Every week this month, we will be answering your #WednesdayWineQuestions. To send us a question, you can respond to a #WednesdayWineQuestions post on our Facebook page or simply email us here.
Q. If the average temperature of the planet changes by 2oC, what regions will become suitable for growing vines and making wine? (from I. Shyshko, via Facebook)
A. (via Katya Sapozhnikova, Wholesale division)
Global warming and wine production is a ‘hot’ topic right now. While for regions like Bordeaux and Burgundy it could mean later harvesting dates, more optimal grape ripeness and less vintage variation; for some areas of Australia or Spain, for example, it may bring the hardship of extreme alcohol levels, water shortages, reduced yields, or ultimately the impossibility of producing wines of any quality.
The question is more relevant for some regions than others, but nowhere will be spared the impact of climate change and winemakers all over the globe are already planning how to tackle this kind of temperature rise. So, it won’t necessarily mean that the world’s wine regions move – they will adapt.
There are lots of measures that can be successfully undertaken ‘on the spot’ without moving vineyards to new locations far away, like irrigation, introducing water-saving techniques, ‘mulching’ to retain moisture, rigorous canopy management, earlier harvesting, increasing yields to help retain acidity in the grapes and sustain optimal ripeness levels… All of these will help.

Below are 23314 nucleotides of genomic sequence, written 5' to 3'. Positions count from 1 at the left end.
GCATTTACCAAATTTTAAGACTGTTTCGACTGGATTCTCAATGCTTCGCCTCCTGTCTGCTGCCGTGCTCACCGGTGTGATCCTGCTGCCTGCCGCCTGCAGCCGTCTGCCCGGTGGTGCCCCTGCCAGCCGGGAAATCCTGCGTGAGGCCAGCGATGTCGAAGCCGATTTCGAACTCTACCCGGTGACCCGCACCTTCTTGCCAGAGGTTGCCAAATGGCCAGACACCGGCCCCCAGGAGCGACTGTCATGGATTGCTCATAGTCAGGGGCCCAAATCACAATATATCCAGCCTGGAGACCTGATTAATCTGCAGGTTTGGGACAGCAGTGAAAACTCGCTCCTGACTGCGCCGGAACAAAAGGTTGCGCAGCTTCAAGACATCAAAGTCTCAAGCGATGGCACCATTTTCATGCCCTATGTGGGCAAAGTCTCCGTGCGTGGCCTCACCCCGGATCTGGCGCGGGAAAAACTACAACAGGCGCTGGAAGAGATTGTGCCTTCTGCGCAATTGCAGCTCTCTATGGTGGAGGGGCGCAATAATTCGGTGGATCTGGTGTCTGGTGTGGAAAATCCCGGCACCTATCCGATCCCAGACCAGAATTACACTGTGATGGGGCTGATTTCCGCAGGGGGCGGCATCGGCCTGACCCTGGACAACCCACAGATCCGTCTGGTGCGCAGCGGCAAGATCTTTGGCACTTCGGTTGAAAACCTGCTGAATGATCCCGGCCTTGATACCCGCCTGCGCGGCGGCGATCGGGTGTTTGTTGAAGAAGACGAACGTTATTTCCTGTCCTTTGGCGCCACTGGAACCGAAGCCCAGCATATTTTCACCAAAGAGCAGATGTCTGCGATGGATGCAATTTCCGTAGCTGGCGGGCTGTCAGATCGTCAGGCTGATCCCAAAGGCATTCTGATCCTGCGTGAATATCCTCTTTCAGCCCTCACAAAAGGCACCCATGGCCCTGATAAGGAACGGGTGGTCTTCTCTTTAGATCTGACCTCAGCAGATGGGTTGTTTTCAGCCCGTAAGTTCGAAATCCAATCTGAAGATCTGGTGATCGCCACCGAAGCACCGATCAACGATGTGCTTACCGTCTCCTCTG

Planting vineyards at higher altitudes or by large bodies of water to moderate temperatures can be another way to control global warming. Even now high-altitude vineyards are quite popular in some areas, like Spain and of course, south America.
Another way is to switch grape varieties. Heat loving varieties like Grenache, Syrah, Tempranillo and others may become the norm in places where their cultivation is currently impossible.
Technology will also help to deal with some of the issues raising from global warming – think reverse osmosis to lower alcohol content or acidification of the must.
However, as you say some new wine producing regions will inevitably emerge further north and south in each hemisphere. The wines of the Netherlands, Scandinavia, Baltic states, northern parts of Canada and the UK may well become the ‘classics’ of the viticultural future!
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